Weekly Briefing

Indiana abortion, Freedom March, tiniest baby

Prison ministry
Inmates at Brown County Jail in Indiana pray after receiving care kits given to them by Emmanuel Church. |

We've compiled the top stories of the week. Here's what you need to know:

Supreme Court upholds Indiana’s fetal burial mandate

The U.S. Supreme Court decided not to take up Indiana’s appeal of a lower court ruling that blocked a ban on abortions based on sex, race, ancestry or disability.

The high court did, however, uphold the state’s mandate that fetal remains be buried or cremated.

In the court’s opinion, Justice Clarence Thomas said he believes “the court will soon need to confront the constitutionality of laws like Indiana’s” because of “the potential for abortion to become a tool of eugenic manipulation.”

In another decision this week, the Supreme Court declined to hear a challenge to a Pennsylvania school district’s policy of allowing students to use bathrooms and locker rooms that correspond with their gender identity rather than their biological sex.

Former LGBT persons declare freedom at Freedom March

Former LGBT-identified persons, including survivors of the 2016 Pulse nightclub shooting, shared their testimonies of finding Jesus during the second Freedom March in Washington, D.C., last weekend.

They emphasized that their transformation was not a “gay to straight thing.”

“We have learned what true love is in Jesus Christ, that our identity is not in our sexuality but it is in Jesus.” Angel Colon, Pulse shooting survivor

Those leading the march also asked the LGBT community for forgiveness for the way the Church has treated them.

World’s smallest surviving baby released from hospital

Saybie, who was born at 23 weeks weighing just 8.6 ounces, is being dubbed a miracle.

She was able to go home in good health this month and now weighs over 6 pounds.

“There’s no denying her humanity. These medical miracles are why Americans are rethinking the abortion debate.” — Rachel Campos-Duffy, author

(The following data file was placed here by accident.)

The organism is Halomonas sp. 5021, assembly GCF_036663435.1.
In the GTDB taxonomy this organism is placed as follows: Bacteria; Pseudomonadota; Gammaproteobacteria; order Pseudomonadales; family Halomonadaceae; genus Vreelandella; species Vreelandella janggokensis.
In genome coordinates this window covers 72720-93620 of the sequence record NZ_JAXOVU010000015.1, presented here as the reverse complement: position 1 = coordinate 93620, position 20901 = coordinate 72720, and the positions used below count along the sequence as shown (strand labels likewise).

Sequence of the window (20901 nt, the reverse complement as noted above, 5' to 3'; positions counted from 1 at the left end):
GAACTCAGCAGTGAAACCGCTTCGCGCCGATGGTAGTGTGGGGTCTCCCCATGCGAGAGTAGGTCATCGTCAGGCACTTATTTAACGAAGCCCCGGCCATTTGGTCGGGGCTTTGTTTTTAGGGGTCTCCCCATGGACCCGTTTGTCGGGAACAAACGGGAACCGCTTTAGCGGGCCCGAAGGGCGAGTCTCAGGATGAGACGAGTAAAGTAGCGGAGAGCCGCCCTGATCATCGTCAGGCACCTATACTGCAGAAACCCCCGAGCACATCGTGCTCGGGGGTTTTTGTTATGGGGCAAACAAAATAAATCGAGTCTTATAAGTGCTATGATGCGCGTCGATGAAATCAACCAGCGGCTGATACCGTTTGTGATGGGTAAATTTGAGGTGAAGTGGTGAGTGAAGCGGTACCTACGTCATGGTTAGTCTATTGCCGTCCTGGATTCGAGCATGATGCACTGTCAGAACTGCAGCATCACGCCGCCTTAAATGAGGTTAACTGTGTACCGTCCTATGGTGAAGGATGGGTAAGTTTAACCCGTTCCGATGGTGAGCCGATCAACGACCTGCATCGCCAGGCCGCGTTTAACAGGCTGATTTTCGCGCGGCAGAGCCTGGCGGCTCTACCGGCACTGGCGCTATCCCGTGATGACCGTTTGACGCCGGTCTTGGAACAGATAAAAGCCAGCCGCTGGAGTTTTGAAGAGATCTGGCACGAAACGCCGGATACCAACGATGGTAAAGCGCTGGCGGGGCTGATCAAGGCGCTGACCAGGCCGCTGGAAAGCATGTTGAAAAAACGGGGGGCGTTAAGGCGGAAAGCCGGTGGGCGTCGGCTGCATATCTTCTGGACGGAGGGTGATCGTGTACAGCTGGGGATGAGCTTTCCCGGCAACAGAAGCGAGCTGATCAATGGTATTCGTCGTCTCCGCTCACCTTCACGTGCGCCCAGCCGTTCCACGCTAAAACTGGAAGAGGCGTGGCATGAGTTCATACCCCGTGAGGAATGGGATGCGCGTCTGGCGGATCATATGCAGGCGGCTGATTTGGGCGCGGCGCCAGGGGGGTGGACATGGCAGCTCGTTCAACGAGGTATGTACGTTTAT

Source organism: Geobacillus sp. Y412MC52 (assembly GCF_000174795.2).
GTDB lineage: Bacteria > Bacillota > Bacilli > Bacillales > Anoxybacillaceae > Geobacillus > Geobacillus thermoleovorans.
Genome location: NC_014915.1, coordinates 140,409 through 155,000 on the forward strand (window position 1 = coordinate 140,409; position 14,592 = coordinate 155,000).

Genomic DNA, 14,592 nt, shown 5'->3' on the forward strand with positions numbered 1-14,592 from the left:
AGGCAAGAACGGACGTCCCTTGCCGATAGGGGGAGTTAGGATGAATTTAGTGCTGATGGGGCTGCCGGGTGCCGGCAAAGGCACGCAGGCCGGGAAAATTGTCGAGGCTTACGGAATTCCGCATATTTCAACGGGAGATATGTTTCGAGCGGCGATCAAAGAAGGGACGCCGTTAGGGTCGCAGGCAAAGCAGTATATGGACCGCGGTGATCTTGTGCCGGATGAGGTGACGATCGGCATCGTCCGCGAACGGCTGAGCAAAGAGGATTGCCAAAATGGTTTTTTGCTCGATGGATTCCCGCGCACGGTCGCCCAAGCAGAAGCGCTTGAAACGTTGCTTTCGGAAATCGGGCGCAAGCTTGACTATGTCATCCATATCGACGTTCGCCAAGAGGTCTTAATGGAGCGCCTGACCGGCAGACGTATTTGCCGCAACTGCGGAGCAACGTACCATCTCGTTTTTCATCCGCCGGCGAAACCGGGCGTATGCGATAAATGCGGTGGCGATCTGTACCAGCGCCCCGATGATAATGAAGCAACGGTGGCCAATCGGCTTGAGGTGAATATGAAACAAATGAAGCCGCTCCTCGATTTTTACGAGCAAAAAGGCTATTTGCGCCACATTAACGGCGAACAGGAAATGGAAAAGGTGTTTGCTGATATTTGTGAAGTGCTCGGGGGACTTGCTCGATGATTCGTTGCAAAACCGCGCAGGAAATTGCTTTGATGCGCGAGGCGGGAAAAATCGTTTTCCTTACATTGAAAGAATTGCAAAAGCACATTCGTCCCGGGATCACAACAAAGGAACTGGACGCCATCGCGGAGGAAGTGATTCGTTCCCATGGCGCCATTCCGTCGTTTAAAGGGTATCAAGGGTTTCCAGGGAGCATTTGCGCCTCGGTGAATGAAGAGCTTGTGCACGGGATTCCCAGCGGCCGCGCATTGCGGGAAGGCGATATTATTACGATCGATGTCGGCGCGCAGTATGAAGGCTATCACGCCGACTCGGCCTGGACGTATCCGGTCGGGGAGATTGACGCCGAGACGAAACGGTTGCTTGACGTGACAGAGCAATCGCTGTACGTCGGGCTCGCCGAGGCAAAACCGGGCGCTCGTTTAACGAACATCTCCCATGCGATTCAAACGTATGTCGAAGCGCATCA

Franklin Graham calls for special day of prayer for Trump

A “special day of prayer” for President Donald Trump is scheduled for Sunday, June 2.

Evangelist Franklin Graham, who is leading the day of prayer, clarified that it is not an endorsement of Trump but a way of encouraging the president especially as “enemies” are “trying to destroy” him.

“If the president was brought down for whatever reason, it could lead to a civil war. There are millions of people out there that voted for President Trump that are behind him that are angry and they are mad. We are just living a very dangerous territory and we need God’s help.” — Franklin Graham

Indiana megachurch opens ‘microsite’ inside jail

Emmanuel Church in Greenwood, Indiana, has multiple campuses, including in Johnson County Jail and Johnson County Community Corrections work-release center.

The new microsites were launched early this year and over a dozen have come to Christ.

“The way that we view it is that they can't come to Christ inside these dark places without someone having the courage to go in.” — Rachel Long, executive pastor of multisites and families 

Check out our latest podcast: Calif. pastor tackles increasing Bible illiteracy, a generation that doesn't know Jesus

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New releases


The Afters
The Afters latest album" Fear No More" drops May 31, 2019. |

Fear No More by The Afters (May 31)

Long Live Love by Kirk Franklin (May 31)


God and Galileo: What a 400-Year-Old Letter Teaches Us about Faith and Science by David L. Block and Kenneth C. Freeman (May 31)

Transformed: A Navy SEAL’s Unlikely Journey from the Throne of Africa, to the Streets of the Bronx, to Defying All Odds by Remi Adeleke (May 14)

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